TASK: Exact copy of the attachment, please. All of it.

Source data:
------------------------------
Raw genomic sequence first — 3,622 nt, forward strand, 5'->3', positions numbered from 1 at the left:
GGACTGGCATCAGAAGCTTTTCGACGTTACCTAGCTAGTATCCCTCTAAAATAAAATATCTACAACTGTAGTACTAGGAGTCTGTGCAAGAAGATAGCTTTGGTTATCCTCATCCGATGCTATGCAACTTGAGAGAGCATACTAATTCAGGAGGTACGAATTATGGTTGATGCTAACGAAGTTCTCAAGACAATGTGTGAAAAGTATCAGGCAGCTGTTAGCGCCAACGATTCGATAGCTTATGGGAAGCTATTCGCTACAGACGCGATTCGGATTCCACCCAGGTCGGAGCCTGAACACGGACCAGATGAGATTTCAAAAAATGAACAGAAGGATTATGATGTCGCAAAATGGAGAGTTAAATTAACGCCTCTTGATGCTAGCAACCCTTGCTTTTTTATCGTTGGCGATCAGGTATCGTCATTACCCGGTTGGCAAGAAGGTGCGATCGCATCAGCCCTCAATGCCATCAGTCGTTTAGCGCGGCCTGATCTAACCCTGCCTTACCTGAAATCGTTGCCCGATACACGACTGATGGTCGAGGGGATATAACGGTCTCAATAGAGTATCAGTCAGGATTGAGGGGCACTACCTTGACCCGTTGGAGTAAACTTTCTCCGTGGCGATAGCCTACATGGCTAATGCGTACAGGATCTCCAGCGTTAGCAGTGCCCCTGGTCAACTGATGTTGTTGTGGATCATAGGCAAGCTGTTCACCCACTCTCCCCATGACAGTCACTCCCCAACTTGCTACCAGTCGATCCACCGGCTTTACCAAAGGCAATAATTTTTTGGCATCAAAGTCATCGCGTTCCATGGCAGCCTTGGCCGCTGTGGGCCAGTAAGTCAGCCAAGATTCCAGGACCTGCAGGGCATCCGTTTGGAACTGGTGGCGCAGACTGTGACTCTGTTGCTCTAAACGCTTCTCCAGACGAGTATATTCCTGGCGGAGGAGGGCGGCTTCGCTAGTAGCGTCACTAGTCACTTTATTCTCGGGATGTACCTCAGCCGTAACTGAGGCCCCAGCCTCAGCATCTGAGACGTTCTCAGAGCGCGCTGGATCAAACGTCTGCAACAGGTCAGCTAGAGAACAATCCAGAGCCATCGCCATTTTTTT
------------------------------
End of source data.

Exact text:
Raw genomic sequence first — 3,622 nt, forward strand, 5'->3', positions numbered from 1 at the left:
GGACTGGCATCAGAAGCTTTTCGACGTTACCTAGCTAGTATCCCTCTAAAATAAAATATCTACAACTGTAGTACTAGGAGTCTGTGCAAGAAGATAGCTTTGGTTATCCTCATCCGATGCTATGCAACTTGAGAGAGCATACTAATTCAGGAGGTACGAATTATGGTTGATGCTAACGAAGTTCTCAAGACAATGTGTGAAAAGTATCAGGCAGCTGTTAGCGCCAACGATTCGATAGCTTATGGGAAGCTATTCGCTACAGACGCGATTCGGATTCCACCCAGGTCGGAGCCTGAACACGGACCAGATGAGATTTCAAAAAATGAACAGAAGGATTATGATGTCGCAAAATGGAGAGTTAAATTAACGCCTCTTGATGCTAGCAACCCTTGCTTTTTTATCGTTGGCGATCAGGTATCGTCATTACCCGGTTGGCAAGAAGGTGCGATCGCATCAGCCCTCAATGCCATCAGTCGTTTAGCGCGGCCTGATCTAACCCTGCCTTACCTGAAATCGTTGCCCGATACACGACTGATGGTCGAGGGGATATAACGGTCTCAATAGAGTATCAGTCAGGATTGAGGGGCACTACCTTGACCCGTTGGAGTAAACTTTCTCCGTGGCGATAGCCTACATGGCTAATGCGTACAGGATCTCCAGCGTTAGCAGTGCCCCTGGTCAACTGATGTTGTTGTGGATCATAGGCAAGCTGTTCACCCACTCTCCCCATGACAGTCACTCCCCAACTTGCTACCAGTCGATCCACCGGCTTTACCAAAGGCAATAATTTTTTGGCATCAAAGTCATCGCGTTCCATGGCAGCCTTGGCCGCTGTGGGCCAGTAAGTCAGCCAAGATTCCAGGACCTGCAGGGCATCCGTTTGGAACTGGTGGCGCAGACTGTGACTCTGTTGCTCTAAACGCTTCTCCAGACGAGTATATTCCTGGCGGAGGAGGGCGGCTTCGCTAGTAGCGTCACTAGTCACTTTATTCTCGGGATGTACCTCAGCCGTAACTGAGGCCCCAGCCTCAGCATCTGAGACGTTCTCAGAGCGCGCTGGATCAAACGTCTGCAACAGGTCAGCTAGAGAACAATCCAGAGCCATCGCCATTTTTTT